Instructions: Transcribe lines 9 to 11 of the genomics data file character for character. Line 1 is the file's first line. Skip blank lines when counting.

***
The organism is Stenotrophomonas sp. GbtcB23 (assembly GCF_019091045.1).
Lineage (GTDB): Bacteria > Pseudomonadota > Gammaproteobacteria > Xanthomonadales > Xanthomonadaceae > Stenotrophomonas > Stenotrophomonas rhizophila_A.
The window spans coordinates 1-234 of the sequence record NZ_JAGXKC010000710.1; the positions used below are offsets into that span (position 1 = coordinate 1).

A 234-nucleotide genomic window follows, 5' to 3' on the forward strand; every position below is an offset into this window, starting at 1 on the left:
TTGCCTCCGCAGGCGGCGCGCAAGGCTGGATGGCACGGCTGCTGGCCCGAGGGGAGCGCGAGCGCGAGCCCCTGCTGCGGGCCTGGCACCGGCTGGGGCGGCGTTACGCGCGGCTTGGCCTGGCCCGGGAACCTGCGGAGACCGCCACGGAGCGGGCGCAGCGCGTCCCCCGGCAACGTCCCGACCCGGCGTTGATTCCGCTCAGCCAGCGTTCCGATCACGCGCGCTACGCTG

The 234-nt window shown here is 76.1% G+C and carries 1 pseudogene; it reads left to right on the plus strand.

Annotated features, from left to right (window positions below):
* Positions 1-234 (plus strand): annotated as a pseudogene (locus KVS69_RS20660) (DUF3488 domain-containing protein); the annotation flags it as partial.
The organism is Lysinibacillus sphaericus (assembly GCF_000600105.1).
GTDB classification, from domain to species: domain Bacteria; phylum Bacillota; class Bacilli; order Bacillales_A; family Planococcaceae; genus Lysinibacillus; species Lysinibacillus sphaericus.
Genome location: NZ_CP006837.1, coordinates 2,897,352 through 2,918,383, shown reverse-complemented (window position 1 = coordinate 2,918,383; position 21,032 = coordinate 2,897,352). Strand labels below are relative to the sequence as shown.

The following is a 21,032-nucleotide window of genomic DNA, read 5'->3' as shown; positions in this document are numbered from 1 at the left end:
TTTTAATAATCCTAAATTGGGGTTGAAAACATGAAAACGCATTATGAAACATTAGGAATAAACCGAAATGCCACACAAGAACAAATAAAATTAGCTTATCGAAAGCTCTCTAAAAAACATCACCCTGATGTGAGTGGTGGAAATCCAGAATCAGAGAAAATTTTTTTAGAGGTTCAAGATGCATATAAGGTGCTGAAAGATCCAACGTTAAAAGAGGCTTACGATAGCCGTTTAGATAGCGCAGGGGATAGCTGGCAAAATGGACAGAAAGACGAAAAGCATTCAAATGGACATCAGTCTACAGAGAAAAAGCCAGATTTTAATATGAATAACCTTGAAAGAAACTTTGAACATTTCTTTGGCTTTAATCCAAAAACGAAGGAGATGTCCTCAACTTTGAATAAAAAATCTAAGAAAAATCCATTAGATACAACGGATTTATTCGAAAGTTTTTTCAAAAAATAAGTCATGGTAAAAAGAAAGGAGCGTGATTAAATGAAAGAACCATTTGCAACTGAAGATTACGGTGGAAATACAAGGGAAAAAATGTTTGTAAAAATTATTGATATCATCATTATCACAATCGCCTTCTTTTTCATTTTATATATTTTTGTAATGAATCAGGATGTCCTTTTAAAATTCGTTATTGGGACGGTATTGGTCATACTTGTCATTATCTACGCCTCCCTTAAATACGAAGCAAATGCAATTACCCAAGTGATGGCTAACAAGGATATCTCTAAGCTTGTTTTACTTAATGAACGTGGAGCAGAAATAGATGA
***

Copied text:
The organism is Lysinibacillus sphaericus (assembly GCF_000600105.1).
GTDB classification, from domain to species: domain Bacteria; phylum Bacillota; class Bacilli; order Bacillales_A; family Planococcaceae; genus Lysinibacillus; species Lysinibacillus sphaericus.
Genome location: NZ_CP006837.1, coordinates 2,897,352 through 2,918,383, shown reverse-complemented (window position 1 = coordinate 2,918,383; position 21,032 = coordinate 2,897,352). Strand labels below are relative to the sequence as shown.